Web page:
Nashville SC

2020 report card: Dave Romney

Dave Romney photo courtesy LA Galaxy/MLS

When you play next to Walker Zimmerman, the accolades may be tough to come by.

Other editions: No minutes and goneNo minutes and backJimmy MedrandaBrayan BeckelesHandwalla Bwana • Jack MaherDavid AccamAlan WinnMatt LaGrassaEric MillerDerrick JonesJhonder CádizTaylor WashingtonAbu DanladiJalil AnibabaDominique BadjiDaniel RíosTah Brian AnungaAlex MuylHany MukhtarAníbal GodoyAlistair JohnstonRandall LealDax McCartyDan LovitzWalker ZimmermanDave RomneyJoe Willis

The expectations

When Romney was signed, he won over (or drew skepticism from) some of the statistically-inclined by citing some on-off numbers for himself (he was actually quite right if you properly contextualize – he basically only played away games for the Galaxy). He clearly felt he was better than he was given credit for in Carson, while the broader MLS zeitgeist was probably more on the side of Galaxy management.

So did you believe Romney, or believe the Galaxy – I would not advise the latter, given how profoundly bad they’ve proven to be at putting together solid teams in recent years – when it came to his upside? Either way, the expectation certainly wasn’t that he’d be the star for a great defense. By the time the season began, of course, his former cross-town rival Walker Zimmerman had joined the fold, and Romney wasn’t needed as a star. He was needed as a complement.

A first-choice starter who would play the majority of minutes for Nashville SC as the Boys in Gold put together an above-average defense? That seems a reasonable target.

The Statistical

26 appearances • 2578 minutes (all of ’em!)

1 goals, 13 shots (0.91 xG), 3 on-target
0 assists, 5 key passes (0.48 xA)
992/1195 passing (83.0% • 80.9% expected)
8.8% of touches on-field

+0.09 Goals added per 96 minutes versus replacement centerback

Dave Romney 2020
Dribbling G+Fouling G+Interrupting G+Passing G+Receiving G+Shooting G+
-0.50+0.18+0.43+0.18-0.19+0.00
All data per American Soccer Analysis.

The grade

A-plus.

Yes that’s right, I gave Romney a higher grade than his position-mate and the league’s pick for the best player at that position group during the season.

Certainly, Romney and Zimmerman provided very different things – and in that way, they were complementary to each other. On the ball, Romney was far less adventurous than his CB partner, but in terms of passing, their expected numbers were about the exact same – meaning they were similar in ambition – but Romney completed slightly more of them. That was among the factors that let to a much better passing score per Goals Added, and given the responsibilities of the position, I’ll take the tradeoff for the lost dribbling.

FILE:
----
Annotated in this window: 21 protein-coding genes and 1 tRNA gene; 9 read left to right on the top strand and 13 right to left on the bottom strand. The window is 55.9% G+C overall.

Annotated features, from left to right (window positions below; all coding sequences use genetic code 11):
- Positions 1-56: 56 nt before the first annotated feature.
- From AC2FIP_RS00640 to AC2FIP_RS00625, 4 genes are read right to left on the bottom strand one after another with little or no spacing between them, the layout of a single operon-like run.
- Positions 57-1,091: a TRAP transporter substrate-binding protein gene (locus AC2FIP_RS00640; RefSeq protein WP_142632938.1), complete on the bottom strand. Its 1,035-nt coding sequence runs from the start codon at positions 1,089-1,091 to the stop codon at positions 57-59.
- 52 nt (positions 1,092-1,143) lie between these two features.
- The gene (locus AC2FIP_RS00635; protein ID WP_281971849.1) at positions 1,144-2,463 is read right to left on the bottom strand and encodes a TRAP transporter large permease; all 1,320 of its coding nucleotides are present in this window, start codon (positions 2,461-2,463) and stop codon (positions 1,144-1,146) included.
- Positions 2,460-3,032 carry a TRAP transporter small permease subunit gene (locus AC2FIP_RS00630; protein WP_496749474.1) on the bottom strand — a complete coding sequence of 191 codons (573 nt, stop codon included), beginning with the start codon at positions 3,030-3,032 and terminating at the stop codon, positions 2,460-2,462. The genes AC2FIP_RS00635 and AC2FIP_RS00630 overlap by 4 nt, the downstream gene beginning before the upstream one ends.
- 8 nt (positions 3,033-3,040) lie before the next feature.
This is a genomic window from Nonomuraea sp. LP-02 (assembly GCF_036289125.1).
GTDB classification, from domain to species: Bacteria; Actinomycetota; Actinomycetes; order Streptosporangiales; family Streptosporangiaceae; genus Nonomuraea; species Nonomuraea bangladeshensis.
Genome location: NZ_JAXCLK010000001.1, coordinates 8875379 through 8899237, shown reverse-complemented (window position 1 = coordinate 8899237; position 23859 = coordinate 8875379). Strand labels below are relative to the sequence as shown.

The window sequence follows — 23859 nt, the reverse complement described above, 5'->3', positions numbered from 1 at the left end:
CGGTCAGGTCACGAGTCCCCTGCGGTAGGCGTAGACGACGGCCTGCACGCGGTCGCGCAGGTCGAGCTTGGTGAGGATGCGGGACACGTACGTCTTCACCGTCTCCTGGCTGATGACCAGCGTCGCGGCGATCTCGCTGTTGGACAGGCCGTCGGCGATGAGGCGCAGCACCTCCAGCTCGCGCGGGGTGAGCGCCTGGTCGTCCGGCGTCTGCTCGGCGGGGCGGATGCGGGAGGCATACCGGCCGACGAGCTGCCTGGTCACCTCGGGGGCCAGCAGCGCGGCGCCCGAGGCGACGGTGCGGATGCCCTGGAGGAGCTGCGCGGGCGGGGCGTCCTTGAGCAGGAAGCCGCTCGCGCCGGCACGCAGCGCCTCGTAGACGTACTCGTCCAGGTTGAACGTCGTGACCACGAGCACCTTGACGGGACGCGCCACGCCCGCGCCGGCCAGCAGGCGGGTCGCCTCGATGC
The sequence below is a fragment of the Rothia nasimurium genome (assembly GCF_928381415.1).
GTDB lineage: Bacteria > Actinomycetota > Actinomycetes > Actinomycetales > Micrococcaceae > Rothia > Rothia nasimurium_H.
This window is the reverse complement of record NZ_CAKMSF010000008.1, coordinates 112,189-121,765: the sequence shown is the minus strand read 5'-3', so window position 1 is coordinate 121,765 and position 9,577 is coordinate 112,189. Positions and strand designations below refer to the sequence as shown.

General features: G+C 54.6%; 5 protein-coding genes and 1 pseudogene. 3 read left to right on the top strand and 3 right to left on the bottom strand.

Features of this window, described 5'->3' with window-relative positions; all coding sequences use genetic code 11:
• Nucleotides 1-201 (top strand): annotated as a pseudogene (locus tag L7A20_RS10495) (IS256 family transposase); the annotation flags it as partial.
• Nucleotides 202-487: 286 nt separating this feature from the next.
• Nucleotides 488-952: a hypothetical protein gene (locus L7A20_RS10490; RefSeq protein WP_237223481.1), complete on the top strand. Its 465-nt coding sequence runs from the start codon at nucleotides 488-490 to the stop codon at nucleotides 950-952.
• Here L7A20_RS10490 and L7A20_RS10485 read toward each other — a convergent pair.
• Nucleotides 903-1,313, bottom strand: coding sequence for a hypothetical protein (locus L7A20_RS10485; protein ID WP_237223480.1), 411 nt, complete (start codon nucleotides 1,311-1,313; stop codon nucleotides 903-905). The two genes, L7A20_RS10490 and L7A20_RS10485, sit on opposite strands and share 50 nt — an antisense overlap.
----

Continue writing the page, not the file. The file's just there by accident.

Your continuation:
Romney’s other statistical quirks in comparison to Zimmerman relate to a matter of style. Romney was the more stay-at-home, do-your-job, simply boring centerback (those who watched the USMNT U-23 game last night know “boring” is good in this context). That’s a decent thing to be, of course, and it’s perfect when your partner has the boom-or-bust aspects of the position down. Romney wasn’t going to get forward to get involved in the offense, but he didn’t need to because Zimmerman had it under control. He wasn’t going to get caught out of position, either, because he was there to cover for Zim. There was a perfect yin and yang relationship between them. You need both halves to a certain extent (though often you have a pair of dudes who have each side of the coin rather than a “heads” and a “tails” player like the Romney

The final piece of the puzzle that saw Romney earn a better grade than Zimmerman was one that is the finest of splitting hairs at this point in the process (but very much was important in the meaty middle of this series): he played every single minute of the year. Being a true ironman – no card suspensions, no need for rest even in a pandemic year that saw 3-game weeks with some regularity – is huge, and provided a consistency that the backline really used.

The future

Realistically, it’s not going to be any better. I don’t anticipate Romney plays every minute this year (I don’t anticipate he’s asked), and I think there’s a chance he adds a bit of the Zimmerman adventurousness as they’re more comfortable as a duo, and more confident in the overall setup, mission, and tactical approach of the team. A guy who made no mistakes but was unexciting in the process can loosen up just a bit – even making a key mistake or so – and look a little worse without actually being any worse. I’d take that.

Where Romney can have a better year is by being part ofd a backline that develops from “very good” into “one of the league’s best, if not the very best.” With the way last year progressed, including the emergence of rookie right back Alistair Johnston, there’s plenty of reason to believe that happens. There’s also historical reason to believe that even a better backline shows a few more cracks as Gary Smith trusts the offense to outscore opponents and lets a more free-wheeling philosophy show up. Romney and Zimmerman will probably have more mentorship responsibilities for the young CBs rather than purely on-field tasks, which obviously doesn’t show up on the scoresheet.

Keeping course for Romney may not get him any individual accolades, but now that he’s with a franchise that has shown to value and trust him, he’s unlikely to be looking for that, anyway.

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